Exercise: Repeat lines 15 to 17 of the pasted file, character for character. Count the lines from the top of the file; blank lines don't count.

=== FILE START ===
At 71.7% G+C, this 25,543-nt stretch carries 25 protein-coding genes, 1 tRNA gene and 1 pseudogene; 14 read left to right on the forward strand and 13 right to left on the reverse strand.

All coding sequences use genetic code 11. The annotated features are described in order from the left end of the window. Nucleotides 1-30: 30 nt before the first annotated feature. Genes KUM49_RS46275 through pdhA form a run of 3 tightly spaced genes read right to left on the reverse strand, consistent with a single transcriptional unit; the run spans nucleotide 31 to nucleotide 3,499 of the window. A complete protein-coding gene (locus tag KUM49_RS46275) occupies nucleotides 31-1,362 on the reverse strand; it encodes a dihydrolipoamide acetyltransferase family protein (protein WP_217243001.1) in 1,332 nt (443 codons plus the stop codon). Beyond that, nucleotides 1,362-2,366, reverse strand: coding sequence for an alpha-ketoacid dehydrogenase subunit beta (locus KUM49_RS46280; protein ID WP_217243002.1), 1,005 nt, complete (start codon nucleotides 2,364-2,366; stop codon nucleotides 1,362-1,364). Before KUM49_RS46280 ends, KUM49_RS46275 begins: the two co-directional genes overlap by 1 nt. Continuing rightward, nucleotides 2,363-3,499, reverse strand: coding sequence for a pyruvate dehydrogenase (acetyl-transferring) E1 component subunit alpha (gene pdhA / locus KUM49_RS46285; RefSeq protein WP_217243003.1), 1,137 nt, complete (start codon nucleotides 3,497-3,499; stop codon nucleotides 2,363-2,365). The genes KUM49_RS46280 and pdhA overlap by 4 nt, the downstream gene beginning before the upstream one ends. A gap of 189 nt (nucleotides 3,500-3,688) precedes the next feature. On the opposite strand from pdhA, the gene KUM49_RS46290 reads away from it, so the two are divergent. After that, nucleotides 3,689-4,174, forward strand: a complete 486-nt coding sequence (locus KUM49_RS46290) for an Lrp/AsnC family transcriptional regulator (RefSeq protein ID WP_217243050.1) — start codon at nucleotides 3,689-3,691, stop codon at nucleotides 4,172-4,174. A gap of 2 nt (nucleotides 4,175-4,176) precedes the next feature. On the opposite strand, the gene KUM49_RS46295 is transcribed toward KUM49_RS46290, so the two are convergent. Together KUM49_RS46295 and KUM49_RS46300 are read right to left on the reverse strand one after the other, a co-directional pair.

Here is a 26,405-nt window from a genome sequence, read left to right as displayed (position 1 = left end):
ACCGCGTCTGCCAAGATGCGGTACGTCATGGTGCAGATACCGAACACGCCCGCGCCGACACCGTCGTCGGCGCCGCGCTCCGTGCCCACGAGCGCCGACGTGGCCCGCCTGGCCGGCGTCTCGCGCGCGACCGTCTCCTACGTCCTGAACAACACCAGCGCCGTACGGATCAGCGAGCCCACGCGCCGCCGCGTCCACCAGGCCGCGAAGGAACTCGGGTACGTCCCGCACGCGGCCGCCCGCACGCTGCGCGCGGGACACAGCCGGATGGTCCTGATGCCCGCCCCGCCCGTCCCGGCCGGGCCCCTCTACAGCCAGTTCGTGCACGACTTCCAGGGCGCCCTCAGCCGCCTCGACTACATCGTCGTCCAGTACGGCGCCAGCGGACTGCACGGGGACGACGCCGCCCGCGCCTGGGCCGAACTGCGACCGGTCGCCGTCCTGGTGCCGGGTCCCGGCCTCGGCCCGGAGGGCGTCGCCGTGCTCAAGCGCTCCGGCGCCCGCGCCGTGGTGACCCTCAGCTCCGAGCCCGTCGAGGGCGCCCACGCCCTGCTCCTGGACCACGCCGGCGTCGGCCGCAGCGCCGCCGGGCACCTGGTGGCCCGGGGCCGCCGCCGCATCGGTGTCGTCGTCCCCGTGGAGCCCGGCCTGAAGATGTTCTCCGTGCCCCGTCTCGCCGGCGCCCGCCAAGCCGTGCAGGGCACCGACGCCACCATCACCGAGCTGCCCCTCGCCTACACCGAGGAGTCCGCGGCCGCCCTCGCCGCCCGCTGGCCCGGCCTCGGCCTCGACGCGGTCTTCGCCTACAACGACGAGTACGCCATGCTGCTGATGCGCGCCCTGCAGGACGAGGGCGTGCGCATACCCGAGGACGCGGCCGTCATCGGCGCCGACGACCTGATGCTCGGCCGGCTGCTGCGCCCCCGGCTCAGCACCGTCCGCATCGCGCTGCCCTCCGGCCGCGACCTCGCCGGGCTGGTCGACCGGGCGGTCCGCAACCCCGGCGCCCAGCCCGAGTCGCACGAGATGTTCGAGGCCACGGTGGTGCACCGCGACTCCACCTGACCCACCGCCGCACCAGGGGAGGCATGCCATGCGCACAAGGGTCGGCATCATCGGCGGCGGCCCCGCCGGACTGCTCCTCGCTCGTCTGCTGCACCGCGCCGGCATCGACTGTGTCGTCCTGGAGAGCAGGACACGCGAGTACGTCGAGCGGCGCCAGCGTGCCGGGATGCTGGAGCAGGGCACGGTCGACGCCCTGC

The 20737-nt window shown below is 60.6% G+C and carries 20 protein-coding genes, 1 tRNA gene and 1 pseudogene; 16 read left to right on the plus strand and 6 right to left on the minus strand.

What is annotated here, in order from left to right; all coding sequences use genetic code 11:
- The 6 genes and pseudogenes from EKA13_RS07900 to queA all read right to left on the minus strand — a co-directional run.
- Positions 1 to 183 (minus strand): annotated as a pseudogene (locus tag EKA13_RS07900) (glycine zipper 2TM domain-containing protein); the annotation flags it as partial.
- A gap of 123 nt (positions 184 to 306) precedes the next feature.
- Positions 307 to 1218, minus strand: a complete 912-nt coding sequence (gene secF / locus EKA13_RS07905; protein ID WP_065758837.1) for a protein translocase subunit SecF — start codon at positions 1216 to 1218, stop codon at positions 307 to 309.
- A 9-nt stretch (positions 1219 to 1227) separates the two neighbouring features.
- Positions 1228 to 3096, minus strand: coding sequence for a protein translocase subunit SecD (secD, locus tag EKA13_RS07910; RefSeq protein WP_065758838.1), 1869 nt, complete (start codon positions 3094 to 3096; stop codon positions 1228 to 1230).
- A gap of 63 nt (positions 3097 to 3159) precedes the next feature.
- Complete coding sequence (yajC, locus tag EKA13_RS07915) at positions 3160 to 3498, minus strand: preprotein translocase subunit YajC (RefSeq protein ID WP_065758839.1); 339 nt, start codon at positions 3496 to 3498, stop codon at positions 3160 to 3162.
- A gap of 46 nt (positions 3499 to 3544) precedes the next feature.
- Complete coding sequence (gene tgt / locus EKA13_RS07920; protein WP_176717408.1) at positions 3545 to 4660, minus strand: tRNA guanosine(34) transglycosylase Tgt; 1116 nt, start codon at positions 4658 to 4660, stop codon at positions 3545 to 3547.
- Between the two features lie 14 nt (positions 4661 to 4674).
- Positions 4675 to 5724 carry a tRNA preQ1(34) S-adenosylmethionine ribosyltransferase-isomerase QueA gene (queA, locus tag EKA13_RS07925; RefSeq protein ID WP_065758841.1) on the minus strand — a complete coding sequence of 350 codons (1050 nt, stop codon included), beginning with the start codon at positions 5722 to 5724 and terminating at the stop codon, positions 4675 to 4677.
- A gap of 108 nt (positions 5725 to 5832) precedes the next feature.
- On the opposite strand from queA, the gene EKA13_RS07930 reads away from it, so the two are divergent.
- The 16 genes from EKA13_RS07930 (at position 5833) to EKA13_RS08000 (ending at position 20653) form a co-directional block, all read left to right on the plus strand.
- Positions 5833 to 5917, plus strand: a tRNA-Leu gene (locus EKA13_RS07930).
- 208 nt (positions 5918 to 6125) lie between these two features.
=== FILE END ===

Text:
- A gap of 46 nt (positions 3499 to 3544) precedes the next feature.
- Complete coding sequence (gene tgt / locus EKA13_RS07920; protein WP_176717408.1) at positions 3545 to 4660, minus strand: tRNA guanosine(34) transglycosylase Tgt; 1116 nt, start codon at positions 4658 to 4660, stop codon at positions 3545 to 3547.
- Between the two features lie 14 nt (positions 4661 to 4674).